EXPECTATIONS: A middle-of-the-road dogsploitation flick.
REVIEW: If there’s one specific subgenre that is bound to draw upon polarizing opinions between mainstream audiences and the critics, it’s the dog-centric drama genre. From films like Marley & Me, Hachiko: A Dog’s Tale, A Dog’s Purpose, My Dog Skip and many others, these types of films have drawn wildly varied responses from incredibly heartwarming and poignant to absolutely insufferable and sickly sentimental. But there is one uniting factor between the two: people do love dogs.
Now filmmakers have taken this fact as an advantage and used it as a means of cynical business. There’s a reason why there are many straight-to-VOD films featuring dogs, and that’s because it sells. But just because you love the subject matter of a film, it doesn’t guarantee that the film is any good.
Therein lies the rub: personal bias. In my case, I love dogs. I owned many dogs. They have been a presence in my life since I was born. But I’m also a film critic and I must try my best to be as objective as I can, particularly for the film in question. Case in point, Charles Martin Smith‘s A Dog’s Way Home. Considering the director’s pedigree (pun intended), the critical reception of the last film based on source material by the same author, will the film be a heartwarming success or will it be neutered?
The film centers around a dog called Bella (with narration by Bryce Dallas Howard). Leading through a life of tragedy due to her family being split up by evil dog catchers, she is taken care for by a cat, alongside her kittens. Over time, Bella finds her way into the ownership of Lucas (Jonah Hauer-King).
But due to evil landowners and more evil dog catchers, Bella becomes separated from Lucas and there on, she goes on a 400-mile journey back home, that spans across two winters, touching the lives of those she meets.
There is a certain formula that these dog-centric films follow to a T, and it is as follows: Pop music montages? Check. Emotional slow-motion moments? Check. Evil dog catchers? Check. Overbearing and syrupy musical score? Check. Unimportant human characters? Check. In the case of A Dog’s Way Home, it follows all of those things. But is the film any good, in terms of artistic merit that transcends it from its formulaic trappings? The answer is no.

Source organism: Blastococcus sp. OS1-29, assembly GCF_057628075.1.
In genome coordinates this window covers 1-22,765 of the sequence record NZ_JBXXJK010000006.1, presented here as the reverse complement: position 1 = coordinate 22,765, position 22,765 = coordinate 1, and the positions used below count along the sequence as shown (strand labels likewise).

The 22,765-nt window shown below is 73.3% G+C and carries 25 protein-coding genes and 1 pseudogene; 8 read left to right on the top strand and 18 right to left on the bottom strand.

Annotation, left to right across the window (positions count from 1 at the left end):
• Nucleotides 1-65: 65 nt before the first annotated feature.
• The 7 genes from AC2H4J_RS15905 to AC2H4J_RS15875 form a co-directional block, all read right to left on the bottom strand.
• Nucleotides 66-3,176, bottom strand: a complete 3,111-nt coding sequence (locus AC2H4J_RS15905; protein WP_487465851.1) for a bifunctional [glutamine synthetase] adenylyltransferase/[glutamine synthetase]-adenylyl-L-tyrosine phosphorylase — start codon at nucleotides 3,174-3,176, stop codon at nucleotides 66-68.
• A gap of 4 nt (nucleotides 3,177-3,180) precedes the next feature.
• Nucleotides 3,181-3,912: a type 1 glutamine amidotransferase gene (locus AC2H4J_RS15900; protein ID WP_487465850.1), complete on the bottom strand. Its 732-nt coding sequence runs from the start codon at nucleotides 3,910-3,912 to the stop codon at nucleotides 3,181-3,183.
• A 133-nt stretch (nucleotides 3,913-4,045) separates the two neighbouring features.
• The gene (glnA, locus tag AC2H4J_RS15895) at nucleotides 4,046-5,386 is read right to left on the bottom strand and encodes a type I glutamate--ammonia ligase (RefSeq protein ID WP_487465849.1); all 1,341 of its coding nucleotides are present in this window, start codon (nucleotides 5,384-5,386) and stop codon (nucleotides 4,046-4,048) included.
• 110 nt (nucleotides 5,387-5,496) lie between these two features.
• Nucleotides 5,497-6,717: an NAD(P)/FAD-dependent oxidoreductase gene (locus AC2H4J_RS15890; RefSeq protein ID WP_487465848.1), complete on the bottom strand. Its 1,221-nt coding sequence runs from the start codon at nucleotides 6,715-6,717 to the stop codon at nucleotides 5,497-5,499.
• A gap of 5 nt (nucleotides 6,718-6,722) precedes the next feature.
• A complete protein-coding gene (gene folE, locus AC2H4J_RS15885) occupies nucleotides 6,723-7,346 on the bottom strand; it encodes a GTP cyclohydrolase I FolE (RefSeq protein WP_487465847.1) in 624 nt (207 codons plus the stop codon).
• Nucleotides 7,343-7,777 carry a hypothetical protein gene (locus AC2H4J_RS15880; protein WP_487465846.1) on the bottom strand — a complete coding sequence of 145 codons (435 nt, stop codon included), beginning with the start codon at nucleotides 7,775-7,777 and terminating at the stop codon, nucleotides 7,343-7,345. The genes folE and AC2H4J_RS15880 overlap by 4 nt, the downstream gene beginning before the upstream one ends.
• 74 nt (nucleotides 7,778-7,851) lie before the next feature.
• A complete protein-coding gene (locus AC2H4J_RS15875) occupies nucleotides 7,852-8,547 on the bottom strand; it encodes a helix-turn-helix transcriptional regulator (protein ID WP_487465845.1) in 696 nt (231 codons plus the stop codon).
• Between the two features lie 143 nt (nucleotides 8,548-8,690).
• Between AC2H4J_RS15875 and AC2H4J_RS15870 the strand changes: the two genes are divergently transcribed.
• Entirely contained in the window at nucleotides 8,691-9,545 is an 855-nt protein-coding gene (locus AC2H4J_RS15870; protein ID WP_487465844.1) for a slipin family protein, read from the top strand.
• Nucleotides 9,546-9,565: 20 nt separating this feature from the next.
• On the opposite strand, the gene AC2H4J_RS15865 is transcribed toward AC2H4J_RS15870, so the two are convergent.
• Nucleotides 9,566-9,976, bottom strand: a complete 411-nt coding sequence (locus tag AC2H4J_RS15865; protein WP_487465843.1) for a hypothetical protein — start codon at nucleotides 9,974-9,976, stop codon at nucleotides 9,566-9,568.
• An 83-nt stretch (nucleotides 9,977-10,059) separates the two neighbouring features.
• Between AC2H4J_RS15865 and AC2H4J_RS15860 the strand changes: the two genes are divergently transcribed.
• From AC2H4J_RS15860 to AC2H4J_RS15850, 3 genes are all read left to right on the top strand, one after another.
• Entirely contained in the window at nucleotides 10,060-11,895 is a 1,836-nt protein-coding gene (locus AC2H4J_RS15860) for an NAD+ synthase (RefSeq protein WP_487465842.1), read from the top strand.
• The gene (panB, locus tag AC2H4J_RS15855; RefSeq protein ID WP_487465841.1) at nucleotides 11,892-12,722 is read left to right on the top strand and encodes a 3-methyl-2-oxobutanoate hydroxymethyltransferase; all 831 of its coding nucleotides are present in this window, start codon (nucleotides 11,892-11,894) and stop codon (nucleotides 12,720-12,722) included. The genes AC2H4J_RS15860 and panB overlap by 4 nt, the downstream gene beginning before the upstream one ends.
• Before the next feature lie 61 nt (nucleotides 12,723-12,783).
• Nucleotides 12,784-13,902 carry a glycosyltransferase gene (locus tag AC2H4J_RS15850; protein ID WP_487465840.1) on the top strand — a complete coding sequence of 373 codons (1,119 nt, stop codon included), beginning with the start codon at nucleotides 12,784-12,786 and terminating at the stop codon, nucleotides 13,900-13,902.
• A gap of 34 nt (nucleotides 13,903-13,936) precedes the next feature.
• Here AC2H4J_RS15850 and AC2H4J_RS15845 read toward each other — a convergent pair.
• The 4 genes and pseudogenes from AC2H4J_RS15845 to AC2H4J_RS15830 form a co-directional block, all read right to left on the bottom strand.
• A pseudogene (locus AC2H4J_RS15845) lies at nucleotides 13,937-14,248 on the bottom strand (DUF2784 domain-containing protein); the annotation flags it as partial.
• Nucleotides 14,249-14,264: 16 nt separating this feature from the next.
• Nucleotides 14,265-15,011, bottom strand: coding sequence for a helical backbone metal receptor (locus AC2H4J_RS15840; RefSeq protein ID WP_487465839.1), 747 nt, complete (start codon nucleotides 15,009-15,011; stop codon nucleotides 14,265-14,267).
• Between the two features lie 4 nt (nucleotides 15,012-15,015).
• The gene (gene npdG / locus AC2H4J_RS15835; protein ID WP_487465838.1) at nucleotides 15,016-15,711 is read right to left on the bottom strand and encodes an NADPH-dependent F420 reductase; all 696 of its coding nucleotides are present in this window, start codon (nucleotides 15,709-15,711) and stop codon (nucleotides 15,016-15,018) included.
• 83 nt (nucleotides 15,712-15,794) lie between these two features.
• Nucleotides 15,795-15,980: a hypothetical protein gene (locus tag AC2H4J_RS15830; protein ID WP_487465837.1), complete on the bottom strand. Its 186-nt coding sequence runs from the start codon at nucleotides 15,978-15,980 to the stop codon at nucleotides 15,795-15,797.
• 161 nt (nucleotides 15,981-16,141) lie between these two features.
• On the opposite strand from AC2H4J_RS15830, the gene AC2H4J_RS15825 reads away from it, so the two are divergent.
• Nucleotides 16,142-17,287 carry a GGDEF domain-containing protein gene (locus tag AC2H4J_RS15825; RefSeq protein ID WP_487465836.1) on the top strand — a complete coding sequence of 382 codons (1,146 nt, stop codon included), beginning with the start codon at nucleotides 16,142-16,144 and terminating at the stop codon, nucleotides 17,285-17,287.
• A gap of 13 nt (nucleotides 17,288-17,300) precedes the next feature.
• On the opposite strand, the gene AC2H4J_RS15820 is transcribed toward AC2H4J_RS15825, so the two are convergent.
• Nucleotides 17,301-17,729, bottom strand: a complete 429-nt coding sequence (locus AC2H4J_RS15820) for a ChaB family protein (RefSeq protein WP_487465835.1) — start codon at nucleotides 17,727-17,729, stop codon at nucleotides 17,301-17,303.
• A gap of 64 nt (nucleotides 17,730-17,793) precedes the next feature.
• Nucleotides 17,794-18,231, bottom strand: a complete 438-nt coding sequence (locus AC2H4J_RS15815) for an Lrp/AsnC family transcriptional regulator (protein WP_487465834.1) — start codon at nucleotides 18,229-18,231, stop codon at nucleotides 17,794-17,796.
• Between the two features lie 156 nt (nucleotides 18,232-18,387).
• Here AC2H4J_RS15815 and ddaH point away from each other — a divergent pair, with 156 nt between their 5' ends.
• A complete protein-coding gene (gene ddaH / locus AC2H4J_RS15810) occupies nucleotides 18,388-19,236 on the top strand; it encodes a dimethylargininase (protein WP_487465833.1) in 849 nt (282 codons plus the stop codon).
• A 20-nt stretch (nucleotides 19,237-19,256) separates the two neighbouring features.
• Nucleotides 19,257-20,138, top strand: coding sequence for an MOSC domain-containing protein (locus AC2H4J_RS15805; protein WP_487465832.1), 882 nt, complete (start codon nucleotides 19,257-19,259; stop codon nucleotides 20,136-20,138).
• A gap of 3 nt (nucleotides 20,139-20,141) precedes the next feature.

A Dog’s Way Home is exactly as cynical, hokey and sappy as expected. Let’s begin with the positives. The dogs that play Bella over many time periods are cute, the cast (including Ashley Judd, Wes Studi, Alexandra Shipp, Barry Watson and Edward James Olmos) do what they can to add charm with their limited character sketches and Bryce Dallas Howard makes the most out of her voicework as Bella, as her voice displays the perfect intonation of optimism, verve and sincerity.
Unfortunately, that is all undone by sloppy filmmaking choices and a remarkable lack of subtlety. First off, the musical score by Mychael Danna telegraphs everything so bluntly, that you could probably figure out the plot with your eyes closed. Adding to the telegraphing, the use of the narration provided by Howard ruins all sense of visual storytelling, to the point that it becomes boring, predictable and even insulting. The audience can figure things out for themselves.
Not to mention the many moments of bad dialogue, including the line “That’s racism for dogs!”, said by Shipp, when dogs are discriminated for how they look; as well as the characterizations like how most dog catchers are evil and the use of musical montages, with bad covers of great songs like Bill Withers‘ Lean On Me. Where is the visual storytelling in all of this? Films like Eight Below never relied on dog voiceovers to convey the feelings and emotions nor the story to be told.
And there are questionable moments in the film that will baffle the little ones and will confound the adults. One example involves Bella running across heavy traffic. While the scene is appropriately intense, it becomes needlessly violent for children to the point of being exploitative. But the biggest example is a subplot involving a homeless person, Axel (Edward James Olmos) that is so tone-deaf towards its intended audience, that it takes them out of the film.
Since the film is too intense for children and too immature for adults, who is this film for? Maybe for those who enjoy misery porn. In either case, a little subtlety would’ve worked wonders for a film like A Dog’s Way Home, but unfortunately, it’s all bark and no bite.
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Cast: Ashley Judd, Jonah Hauer-King, Edward James Olmos, Alexandra Shipp, Wes Studi, Bryce Dallas Howard
Director: Charles Martin Smith
Screenwriters: W. Bruce Cameron, Cathryn Michon